Politics For Members

EXPLAINED: What was on the ballot in Switzerland's first ever referendum?

Helena Bachmann
Helena Bachmann - [email protected]
EXPLAINED: What was on the ballot in Switzerland's first ever referendum?
Switzerland's railway system was the subject of the country's first referendum in 1898. Photo by Fabrice COFFRINI / AFP

As Swiss voters are set to head to the polls on February 13th, you may be wondering when this tradition had started — and what issue was at stake the first time around.


Whether the issues in question are controversial or perfunctory, voting in Switzerland is an integral and important part of the country’s political process and its unique brand of direct democracy.

The Swiss typically vote four times a year — more often than any other country - with several questions on the ballot on each occasion.

It is such a commonplace occurrence in Switzerland that many people don’t even give this democratic process a second thought.

In fact, many may not even know in which year the citizens of Switzerland cast their first ballots, and what issue had to be decided on at the time.

READ MORE: How Switzerland’s direct democracy system works

Even though some forms of direct democracy were practiced in parts of the country since the 14th century, popular initiatives were introduced at the federal level in 1848, the year Switzerland became a state.

But the system of initiatives and referendums didn’t go into effect automatically as soon as the new state was formed — it took several decades before that happened.



According to an article on the website of the Swiss National Museum (SNM), “in principle, this type of ‘intervention’ was not envisaged either under Swiss law, or in the ideas of those in power in Parliament”.

However, after many debates among MPs about how to revise the constitution and drive political change in general, “the logical outcome was the introduction of popular initiatives”, SNM wrote.

Early initiatives laid foundation to voting as we know it today. Photo by Fabrice COFFRINI / AFP

Early initiatives laid foundation for voting as we know it today. Photo by Fabrice COFFRINI / AFP

When was the first popular initiative created?

A legislation that went into effect in Switzerland in 2018 outlawed the boiling of live lobsters before knocking them out first. But the concern for animal welfare is not a new notion — the first proposal brought up for vote nearly 130 years ago focused on this very issue.

In May 1892, almost 90,000 men (as women would have no right to vote for another 79 years) signed a petition demanding that the slaughter of animals without prior stunning be banned.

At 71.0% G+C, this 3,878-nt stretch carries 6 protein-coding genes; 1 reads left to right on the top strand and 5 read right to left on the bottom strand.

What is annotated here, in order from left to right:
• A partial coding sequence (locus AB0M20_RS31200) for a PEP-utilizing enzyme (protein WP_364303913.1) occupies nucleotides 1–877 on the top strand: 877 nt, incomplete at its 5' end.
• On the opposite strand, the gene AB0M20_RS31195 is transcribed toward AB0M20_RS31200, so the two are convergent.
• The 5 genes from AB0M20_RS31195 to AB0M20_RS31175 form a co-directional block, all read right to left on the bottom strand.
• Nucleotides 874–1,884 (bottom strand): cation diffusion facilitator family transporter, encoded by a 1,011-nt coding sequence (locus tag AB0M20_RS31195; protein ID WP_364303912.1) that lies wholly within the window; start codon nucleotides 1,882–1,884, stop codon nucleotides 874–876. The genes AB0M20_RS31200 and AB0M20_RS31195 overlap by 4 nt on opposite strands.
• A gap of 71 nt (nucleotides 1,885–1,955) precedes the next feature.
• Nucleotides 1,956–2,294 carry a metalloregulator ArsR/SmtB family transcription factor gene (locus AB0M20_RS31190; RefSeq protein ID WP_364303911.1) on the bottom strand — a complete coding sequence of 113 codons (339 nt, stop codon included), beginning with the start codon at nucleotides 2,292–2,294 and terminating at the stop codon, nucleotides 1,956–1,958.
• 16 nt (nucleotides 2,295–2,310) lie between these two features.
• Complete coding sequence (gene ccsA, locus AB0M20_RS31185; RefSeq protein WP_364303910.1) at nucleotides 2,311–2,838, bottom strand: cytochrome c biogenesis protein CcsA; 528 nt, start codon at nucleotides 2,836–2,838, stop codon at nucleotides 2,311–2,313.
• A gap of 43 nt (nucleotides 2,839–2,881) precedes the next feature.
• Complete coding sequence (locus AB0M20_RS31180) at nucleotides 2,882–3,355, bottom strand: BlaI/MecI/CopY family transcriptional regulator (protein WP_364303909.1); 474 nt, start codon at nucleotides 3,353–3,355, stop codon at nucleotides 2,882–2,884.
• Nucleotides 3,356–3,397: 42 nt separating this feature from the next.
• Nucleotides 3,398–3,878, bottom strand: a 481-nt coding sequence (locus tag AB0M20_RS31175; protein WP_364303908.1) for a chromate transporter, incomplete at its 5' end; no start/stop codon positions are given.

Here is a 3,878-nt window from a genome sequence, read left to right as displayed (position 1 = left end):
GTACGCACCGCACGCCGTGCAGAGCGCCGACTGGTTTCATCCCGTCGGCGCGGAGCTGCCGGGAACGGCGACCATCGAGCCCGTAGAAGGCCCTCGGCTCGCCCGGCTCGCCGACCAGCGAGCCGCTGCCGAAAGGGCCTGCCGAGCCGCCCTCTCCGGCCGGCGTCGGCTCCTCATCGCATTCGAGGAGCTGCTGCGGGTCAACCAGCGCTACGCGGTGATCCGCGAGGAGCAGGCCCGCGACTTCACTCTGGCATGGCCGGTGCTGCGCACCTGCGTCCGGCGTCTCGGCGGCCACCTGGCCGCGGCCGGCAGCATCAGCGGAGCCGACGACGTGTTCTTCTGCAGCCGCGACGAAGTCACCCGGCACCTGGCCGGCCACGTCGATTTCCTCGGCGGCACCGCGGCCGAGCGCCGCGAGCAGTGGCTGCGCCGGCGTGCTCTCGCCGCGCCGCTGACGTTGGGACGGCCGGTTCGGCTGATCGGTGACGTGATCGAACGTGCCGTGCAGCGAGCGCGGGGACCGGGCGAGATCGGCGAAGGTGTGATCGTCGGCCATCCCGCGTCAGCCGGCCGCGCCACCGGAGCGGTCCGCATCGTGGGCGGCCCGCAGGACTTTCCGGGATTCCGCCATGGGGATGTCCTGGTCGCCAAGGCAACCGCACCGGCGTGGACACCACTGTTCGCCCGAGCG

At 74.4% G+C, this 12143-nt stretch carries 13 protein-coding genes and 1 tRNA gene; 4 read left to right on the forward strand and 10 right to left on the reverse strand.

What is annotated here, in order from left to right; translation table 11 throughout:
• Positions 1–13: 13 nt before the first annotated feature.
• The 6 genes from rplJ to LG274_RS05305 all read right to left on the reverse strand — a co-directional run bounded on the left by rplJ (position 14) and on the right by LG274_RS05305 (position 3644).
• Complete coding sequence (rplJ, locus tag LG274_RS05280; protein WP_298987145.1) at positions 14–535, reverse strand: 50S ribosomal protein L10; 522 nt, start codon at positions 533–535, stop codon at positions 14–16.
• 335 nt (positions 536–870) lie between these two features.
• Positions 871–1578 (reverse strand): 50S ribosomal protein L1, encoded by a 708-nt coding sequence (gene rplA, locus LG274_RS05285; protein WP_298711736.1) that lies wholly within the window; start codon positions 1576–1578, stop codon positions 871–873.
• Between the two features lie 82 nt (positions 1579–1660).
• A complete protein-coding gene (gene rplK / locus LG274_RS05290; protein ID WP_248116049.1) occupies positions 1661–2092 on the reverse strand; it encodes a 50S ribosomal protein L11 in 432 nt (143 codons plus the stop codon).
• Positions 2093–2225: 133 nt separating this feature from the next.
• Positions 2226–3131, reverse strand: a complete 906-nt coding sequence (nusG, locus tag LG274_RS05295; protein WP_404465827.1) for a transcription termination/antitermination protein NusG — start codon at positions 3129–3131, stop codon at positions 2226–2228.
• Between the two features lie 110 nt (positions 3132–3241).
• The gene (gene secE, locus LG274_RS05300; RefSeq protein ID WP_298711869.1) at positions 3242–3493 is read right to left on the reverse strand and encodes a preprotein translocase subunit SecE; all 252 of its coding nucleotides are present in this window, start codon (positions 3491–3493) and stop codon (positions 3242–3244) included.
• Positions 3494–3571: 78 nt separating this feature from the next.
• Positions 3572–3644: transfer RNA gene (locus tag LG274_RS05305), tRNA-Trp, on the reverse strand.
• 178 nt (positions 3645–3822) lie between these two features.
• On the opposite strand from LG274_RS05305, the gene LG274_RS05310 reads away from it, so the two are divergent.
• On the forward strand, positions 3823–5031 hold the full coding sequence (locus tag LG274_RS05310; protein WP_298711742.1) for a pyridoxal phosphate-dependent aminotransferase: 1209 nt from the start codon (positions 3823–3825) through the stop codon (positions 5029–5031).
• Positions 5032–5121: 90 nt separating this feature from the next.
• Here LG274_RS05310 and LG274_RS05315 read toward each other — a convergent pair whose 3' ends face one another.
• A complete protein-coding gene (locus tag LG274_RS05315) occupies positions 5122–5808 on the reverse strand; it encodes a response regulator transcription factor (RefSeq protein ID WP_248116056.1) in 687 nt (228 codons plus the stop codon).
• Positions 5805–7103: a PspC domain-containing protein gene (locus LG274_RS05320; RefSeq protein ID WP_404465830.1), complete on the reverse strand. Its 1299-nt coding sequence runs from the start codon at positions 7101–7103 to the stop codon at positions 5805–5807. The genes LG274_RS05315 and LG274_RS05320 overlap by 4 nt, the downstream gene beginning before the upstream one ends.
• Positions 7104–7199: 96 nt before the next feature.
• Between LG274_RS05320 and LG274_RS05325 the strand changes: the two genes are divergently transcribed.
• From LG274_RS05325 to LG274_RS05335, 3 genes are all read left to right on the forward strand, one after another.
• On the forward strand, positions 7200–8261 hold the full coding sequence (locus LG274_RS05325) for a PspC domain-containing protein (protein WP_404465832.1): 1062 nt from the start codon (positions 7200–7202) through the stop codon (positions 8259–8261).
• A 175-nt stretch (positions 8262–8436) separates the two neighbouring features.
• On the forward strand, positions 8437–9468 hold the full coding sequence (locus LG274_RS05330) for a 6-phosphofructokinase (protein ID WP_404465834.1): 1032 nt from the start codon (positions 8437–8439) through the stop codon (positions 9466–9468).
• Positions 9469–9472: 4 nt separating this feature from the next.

But the issue was not as straight-forward as it seemed: “The move was more than just a matter of animal rights; it also had anti-Semitic undercurrents”, SNM wrote.

That’s because killing of animals without knocking them out first was practiced mainly by Jewish kosher butchers.

In the end, the proposal was accepted by 60 percent of Swiss voters (again, men only) in 1893 — the only initiative to be approved until 1908, the year when the ban on absinthe was approved.

The latter vote came after a winegrower in a Swiss village of Commugny reportedly downed two glasses of absinthe (along with other alcoholic beverages) and murdered his entire family.

This incident in 1905 served not only to outlaw absinthe — a potent plant-based drink created in Neuchâtel — in Switzerland, but also led to the worldwide prohibition that lasted for a century.

READ MORE: How Switzerland’s ‘absinthe murders’ saw the drink globally banned for a century

“Over 480 popular initiatives were proposed between 1893 and today”, SNM said.

“Many of them were rejected or withdrawn. But most of these initiatives have still had some effect anyway, because the voice of the people could not and cannot be ignored”.


What about the first referendum?

As a reminder, initiatives and referendums are different.

In simple terms, an initiative is put forward by citizens seeking to pass a new legislation, while existing laws can be challenged by the public in a referendum.

The first Swiss referendum was held 124 years ago, almost to a day: on February 20th, 1898.

It sought to nationalise the railroads, a move that was approved by nearly 68 percent of voters. This has paved the way to the creation, in 1902, of Swiss Federal Railways.

And the rest, as they say, is history.

EXPLAINED: How to find cheap train tickets in Switzerland


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